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On the road to Rio

11 January 2012

Science relations between the UK and Brazil have shifted into a higher gear in recent years. And BBSRC-funded researchers are playing a key role in encouraging collaboration and investment in UK science and innovation, particularly in food security, industrial biotechnology and bioenergy.

iStockPhoto Copyright Thinkstock 2012
Image: iStockPhoto Copyright Thinkstock 2012

Science and technology are a big priority for the Brazilian government. Public and commercial funding for research doubled between 2003 and 2008, an increase from 1.26% to 1.43% of Brazil's gross domestic product. And with further plans to increase science spend to 2% of GDP by 2020, combined with forecasts suggesting that Brazil will become the world's 4th largest economy by 2050, this Latin American giant is becoming an increasingly attractive partner for business research and innovation.

It's not a one-sided appeal either. The UK overtook France in 2008 to become Brazil's largest partner in science after the USA (ref 1). Since the successful UK-Brazil Year of Science in 2007-08, and the extension of the programme under the UK-Brazil Partnership in Science and Innovation into 2008-09, the relationship has blossomed even further.

Home from home

In 2009 EMBRAPA – the £400M agri-business and research arm of the Brazilian Government – signed a cooperation agreement with Plant Bioscience Limited (PBL), the UK technology management company, under which they will develop new technologies for Brazilian agricultural markets, and to promote and market new innovations emerging from EMBRAPA's large research network. The agreement gives EMBRAPA the right to access a group of patented technologies from PBL, which is jointly owned by BBSRC, the John Innes Centre and the Sainsbury Laboratory.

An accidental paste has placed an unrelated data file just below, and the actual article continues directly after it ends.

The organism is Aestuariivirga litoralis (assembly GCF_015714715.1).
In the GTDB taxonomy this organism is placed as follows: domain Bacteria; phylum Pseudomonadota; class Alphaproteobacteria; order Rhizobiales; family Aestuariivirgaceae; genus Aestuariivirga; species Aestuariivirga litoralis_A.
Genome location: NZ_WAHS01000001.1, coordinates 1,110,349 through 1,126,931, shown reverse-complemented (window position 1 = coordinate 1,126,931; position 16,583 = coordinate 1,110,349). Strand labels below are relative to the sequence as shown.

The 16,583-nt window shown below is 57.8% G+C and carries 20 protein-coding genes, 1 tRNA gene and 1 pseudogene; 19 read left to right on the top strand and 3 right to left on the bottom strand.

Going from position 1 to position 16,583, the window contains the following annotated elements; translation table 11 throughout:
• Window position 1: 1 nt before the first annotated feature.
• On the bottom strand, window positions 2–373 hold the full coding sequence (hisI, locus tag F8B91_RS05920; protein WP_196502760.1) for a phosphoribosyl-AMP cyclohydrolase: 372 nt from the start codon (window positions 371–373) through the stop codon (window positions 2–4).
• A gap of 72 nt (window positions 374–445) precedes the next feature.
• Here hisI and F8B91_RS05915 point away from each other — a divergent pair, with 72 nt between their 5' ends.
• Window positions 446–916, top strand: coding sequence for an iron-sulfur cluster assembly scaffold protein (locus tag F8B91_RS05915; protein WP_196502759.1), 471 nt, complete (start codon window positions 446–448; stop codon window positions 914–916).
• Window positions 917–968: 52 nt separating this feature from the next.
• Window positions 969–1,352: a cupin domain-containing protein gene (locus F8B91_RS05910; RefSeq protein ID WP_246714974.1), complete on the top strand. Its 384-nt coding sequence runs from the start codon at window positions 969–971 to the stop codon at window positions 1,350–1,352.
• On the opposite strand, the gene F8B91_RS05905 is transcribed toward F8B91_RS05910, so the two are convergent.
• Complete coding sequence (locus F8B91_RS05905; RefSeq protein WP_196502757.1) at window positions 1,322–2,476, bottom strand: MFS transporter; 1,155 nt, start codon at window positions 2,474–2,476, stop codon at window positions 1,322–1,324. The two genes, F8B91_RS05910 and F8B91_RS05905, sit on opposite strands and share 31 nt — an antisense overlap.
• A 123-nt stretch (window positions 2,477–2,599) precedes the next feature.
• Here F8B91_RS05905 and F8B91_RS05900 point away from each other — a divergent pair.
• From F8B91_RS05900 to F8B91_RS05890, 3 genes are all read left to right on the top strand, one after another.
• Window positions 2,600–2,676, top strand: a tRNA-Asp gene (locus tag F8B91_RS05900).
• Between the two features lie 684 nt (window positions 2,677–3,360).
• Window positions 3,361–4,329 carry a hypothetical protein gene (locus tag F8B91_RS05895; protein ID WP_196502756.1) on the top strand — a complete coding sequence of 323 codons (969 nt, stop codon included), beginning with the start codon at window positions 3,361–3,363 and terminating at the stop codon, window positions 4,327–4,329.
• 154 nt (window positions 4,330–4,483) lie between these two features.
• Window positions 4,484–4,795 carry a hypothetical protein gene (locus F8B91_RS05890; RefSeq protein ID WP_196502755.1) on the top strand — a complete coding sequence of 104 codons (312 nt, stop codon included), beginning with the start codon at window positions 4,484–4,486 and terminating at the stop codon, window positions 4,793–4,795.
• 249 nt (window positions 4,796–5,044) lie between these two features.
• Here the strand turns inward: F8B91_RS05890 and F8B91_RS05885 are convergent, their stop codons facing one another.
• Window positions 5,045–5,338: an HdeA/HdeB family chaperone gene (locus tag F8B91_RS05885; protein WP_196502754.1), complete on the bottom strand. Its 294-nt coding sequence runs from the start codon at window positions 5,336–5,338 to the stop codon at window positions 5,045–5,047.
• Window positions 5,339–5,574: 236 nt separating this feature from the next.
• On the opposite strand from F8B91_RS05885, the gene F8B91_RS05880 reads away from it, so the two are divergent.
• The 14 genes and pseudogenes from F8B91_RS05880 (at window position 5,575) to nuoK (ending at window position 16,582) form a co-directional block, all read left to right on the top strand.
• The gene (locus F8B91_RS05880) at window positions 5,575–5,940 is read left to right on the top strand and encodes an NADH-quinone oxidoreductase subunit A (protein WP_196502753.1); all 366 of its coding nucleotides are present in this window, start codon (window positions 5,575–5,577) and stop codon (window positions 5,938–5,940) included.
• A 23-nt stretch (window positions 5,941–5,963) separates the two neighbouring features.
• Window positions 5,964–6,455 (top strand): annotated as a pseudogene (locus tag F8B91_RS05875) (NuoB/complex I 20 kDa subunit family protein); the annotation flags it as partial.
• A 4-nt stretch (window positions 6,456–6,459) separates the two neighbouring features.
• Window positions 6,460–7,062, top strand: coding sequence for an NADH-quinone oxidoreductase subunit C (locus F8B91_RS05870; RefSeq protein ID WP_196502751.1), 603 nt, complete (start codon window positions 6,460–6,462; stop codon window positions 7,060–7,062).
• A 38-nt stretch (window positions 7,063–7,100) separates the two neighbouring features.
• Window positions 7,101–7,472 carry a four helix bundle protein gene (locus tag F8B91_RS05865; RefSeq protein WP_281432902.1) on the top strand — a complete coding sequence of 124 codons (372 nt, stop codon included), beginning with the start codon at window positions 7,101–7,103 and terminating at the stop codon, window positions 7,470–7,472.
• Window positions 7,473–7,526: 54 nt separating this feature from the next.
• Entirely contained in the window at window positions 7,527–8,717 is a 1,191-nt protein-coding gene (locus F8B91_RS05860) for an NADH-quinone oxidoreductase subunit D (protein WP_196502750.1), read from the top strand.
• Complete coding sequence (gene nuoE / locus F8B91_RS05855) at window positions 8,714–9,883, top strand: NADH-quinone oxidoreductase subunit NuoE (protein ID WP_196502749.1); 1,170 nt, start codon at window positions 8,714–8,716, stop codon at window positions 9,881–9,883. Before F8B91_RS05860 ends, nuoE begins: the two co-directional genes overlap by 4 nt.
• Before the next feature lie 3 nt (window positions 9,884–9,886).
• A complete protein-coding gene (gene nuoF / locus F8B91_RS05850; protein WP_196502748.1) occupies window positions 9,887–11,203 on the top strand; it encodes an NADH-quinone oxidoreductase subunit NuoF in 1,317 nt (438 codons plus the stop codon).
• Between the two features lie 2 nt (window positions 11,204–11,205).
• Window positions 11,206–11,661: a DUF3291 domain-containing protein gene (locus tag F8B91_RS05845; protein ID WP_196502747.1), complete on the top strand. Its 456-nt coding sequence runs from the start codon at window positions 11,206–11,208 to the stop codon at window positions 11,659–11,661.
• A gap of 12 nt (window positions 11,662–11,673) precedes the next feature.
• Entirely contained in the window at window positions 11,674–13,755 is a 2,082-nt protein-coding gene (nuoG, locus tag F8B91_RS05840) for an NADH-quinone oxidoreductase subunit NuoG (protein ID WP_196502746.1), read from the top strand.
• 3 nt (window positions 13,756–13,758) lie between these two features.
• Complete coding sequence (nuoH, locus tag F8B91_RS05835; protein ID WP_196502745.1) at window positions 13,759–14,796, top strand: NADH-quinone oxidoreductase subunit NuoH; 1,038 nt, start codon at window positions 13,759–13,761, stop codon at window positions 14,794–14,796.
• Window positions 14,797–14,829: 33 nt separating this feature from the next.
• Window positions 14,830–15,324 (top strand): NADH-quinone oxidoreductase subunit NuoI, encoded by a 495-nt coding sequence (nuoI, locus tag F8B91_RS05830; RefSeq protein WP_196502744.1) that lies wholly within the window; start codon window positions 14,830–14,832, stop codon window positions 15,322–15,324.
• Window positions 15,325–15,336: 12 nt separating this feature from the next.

Agriculture is a major industry in Brazil, accounting for more than 30% of GDP. EMBRAPA provides innovative science and technology for all production regions and crop commodities in the vast and diverse Brazilian territory, with more than 40 Centres distributed across the different ecological zones.

In 2010 EMBRAPA established its first UK base at Rothamsted Research, which receives strategic funding from BBSRC, building on links forged by the Rothamsted International team over the past decade.

Septoria leaf blotch in wheat, caused by the fungus Mycosphaerella graminicola. Copyright Rothamsted Research
Septoria leaf blotch in wheat, caused by the fungus Mycosphaerella graminicola.
Image: Rothamsted Research

The aim of the base is twofold: to carry out state-of-the-art research in the area of crop improvement, and to create new opportunities and links between UK and Brazilian scientists, not just within Rothamsted, but across other BBSRC Institutes and UK universities, and connecting with EMBRAPA's wider European 'Labex' network.

Based in Rothamsted's Department of Plant Pathology and Microbiology, EMBRAPA scientist Dr Alexandre Morais do Amaral is working with Professor John Lucas, Professor Kim Hammond-Kosack and Dr Jason Rudd to devise new approaches to prevent Septoria leaf blotch, the most important foliar disease of the wheat crop in Europe.

Brazil produces approximately five million tonnes of wheat annually (half of its national demand), and aims to become self-sufficient in the future. There is considerable potential for increased wheat production in Brazil, but the impact of pests and diseases are an important constraint.